Outside of Stuyvesant, actions and hate speech against Jews have recently been on the rise on college campuses. At an anti-Israel rally at Columbia University, students chanted, “7th of October is about to be every day. Every day.” October 7 was a day of brutal terror attacks against Israel. Hamas killed 1,200 Jews (including infants), raped and disfigured women, and took about 240 hostages. It seems absurd to even have to say this, but to chant in support of this being a daily occurrence is far beyond hate speech. However, the people at the rally chanting in support of October 7 and other atrocities have found that when it comes to rallying against Jews, chants fall under the category of “free speech.” While the NYPD eventually took action to disband the anti-Israel protests at Columbia University, the police response was due to a claim that the protests were a “noisy distraction”, and since the students took over a building and barricaded themselves inside. While a university spokesperson mentioned that the protests created an “unwelcoming environment” for Jewish students, this is a major understatement. On top of that, there was no move to call the police until the building was infiltrated, demonstrating the overall lack of a response.

Furthermore, several Columbia University Jewish students have claimed that Jewish students “have been punched, shoved, spat upon, blocked from attending classes and moving freely about campus, and targeted by pro-terrorist hate speech.” A leader of the Columbia University encampment, Khymani James, even said “be grateful that I’m not just going out and murdering Zionists” in an Instagram video in January that has recently resurfaced. While he has since said that his words were “wrong,” when asked at the time whether his words were problematic in any way, he responded in denial. He has since been suspended, but it is chilling to think that he was a leader of this movement.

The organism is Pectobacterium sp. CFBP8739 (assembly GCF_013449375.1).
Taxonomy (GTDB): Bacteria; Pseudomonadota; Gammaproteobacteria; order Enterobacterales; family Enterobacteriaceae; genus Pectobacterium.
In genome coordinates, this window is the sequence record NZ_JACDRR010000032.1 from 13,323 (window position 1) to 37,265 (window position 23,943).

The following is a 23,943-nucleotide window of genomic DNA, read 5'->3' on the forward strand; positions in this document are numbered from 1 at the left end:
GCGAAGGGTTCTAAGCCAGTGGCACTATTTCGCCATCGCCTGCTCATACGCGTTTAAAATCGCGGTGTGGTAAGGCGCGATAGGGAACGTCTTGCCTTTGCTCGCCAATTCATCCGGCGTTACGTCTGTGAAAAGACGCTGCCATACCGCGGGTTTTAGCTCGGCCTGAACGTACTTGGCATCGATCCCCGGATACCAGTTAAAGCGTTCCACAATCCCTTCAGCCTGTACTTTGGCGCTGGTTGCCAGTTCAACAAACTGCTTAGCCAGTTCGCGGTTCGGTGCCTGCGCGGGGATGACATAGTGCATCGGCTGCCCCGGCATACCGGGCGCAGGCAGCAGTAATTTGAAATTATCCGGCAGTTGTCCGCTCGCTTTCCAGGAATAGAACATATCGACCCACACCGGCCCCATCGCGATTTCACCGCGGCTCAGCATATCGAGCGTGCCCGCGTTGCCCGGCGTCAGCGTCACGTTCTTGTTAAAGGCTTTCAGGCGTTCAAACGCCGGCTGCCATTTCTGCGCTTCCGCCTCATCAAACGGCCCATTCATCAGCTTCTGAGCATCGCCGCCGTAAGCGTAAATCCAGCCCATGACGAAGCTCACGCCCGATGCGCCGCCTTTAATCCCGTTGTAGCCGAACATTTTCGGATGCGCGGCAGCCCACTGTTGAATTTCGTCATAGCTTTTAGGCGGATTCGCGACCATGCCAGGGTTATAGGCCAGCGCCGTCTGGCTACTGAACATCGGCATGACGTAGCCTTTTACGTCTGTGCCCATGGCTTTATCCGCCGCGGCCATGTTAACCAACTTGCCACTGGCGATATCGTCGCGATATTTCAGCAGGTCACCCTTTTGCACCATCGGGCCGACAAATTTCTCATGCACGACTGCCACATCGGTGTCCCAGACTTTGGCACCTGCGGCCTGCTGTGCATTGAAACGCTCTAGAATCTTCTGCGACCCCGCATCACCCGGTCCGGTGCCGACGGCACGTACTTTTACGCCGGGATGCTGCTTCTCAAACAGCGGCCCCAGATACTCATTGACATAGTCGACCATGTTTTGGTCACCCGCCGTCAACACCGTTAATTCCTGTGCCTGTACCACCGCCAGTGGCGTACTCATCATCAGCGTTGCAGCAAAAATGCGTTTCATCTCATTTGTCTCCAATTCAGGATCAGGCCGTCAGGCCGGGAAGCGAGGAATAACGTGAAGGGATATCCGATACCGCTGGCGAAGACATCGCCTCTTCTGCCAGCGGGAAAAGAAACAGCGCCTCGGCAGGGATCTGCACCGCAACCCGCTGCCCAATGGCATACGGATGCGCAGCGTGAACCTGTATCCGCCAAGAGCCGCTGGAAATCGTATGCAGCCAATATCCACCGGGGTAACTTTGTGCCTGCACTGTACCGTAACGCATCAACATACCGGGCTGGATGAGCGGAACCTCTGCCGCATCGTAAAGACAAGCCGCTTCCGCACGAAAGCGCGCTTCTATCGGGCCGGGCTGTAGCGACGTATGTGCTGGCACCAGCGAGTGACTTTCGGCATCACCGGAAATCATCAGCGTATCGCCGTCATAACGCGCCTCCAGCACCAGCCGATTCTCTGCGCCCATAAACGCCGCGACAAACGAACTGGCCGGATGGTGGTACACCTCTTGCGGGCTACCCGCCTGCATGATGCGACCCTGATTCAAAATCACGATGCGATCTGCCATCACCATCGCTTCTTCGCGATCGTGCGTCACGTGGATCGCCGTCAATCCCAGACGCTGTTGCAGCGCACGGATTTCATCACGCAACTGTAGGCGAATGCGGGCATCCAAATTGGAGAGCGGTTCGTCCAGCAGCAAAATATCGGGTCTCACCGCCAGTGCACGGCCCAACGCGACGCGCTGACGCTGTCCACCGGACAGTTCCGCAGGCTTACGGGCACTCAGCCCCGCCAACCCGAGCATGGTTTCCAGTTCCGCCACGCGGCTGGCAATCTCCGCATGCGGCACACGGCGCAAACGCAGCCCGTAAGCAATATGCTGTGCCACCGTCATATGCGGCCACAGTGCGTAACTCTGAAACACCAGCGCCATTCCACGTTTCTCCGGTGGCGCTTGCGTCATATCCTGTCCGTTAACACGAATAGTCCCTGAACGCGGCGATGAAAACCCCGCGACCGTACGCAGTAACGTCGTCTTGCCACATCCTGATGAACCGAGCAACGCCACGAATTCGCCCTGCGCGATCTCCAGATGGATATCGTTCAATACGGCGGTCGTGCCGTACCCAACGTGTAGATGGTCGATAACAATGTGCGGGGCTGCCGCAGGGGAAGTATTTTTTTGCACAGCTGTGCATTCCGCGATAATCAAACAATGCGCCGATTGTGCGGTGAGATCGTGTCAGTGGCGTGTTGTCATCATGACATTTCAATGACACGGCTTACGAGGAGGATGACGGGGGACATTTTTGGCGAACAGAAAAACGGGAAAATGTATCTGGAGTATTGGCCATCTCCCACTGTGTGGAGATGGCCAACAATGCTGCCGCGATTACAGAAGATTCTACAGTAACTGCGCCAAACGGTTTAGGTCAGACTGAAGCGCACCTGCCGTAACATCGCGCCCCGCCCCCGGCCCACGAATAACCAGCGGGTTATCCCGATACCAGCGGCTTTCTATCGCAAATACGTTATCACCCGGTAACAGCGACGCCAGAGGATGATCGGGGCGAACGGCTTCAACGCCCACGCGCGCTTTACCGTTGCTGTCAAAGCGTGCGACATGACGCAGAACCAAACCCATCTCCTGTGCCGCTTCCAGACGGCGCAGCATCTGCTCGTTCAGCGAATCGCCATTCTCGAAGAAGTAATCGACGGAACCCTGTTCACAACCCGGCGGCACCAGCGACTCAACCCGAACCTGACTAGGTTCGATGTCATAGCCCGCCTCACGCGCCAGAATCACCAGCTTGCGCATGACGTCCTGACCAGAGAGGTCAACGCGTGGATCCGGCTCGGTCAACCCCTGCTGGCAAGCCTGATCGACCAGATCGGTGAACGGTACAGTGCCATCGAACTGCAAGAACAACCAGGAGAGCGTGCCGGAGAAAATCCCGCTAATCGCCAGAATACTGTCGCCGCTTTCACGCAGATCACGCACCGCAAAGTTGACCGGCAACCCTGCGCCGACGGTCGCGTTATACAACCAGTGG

In contrast, Jewish professor at Columbia University Business School Shai Davidai decided to lead a small, peaceful counter-protest. Davidai requested a police escort in order to safely shout the names of 133 Israeli hostages held by Hamas. However, the university instead offered him the opportunity to lead a counter-protest far from the anti-Israel protesters, out of earshot and out of view, with no escort. When Davidai approached a campus gate later that day surrounded by a few students with Israeli flags, he found that his ID card was deactivated and he was barred from entering the school. He never ended up leading his protest that day.

Harassment of Jews and violence toward Jews has spread like wildfire to other universities around the country. Jewish students are being targeted by protesters and are too afraid to even set foot on campus. Jewish Yale student journalist Sahar Tartak was stabbed in the eye with a Palestinian flag in the Yale protests. Protestors across the country have celebrated the events of October 7 and according to the American Jewish Committee, “directly targeted Jewish and pro-Israel students, preventing them from accessing some areas of campus.” If any other minority group faced this level of violence and hatred across the country, would we be so silent? I don’t think so. This is the double standard that is so blatantly applied to Jews.

It is vitally important for the Stuyvesant community to become a safe space for Jewish students. The administration, as well as all clubs and organizations, needs to enforce a single standard for the safety and treatment of all students, including Jewish students. It is equally important that students and faculty learn the definition and history of Zionism as well its close link with many individuals’ Jewish identities. We need to break the chain of antisemitism and misinformation swimming around our school. We need to end the double standard that discounts Jewish pain and silences Jewish voices, as seen on October 7 and now across American college campuses.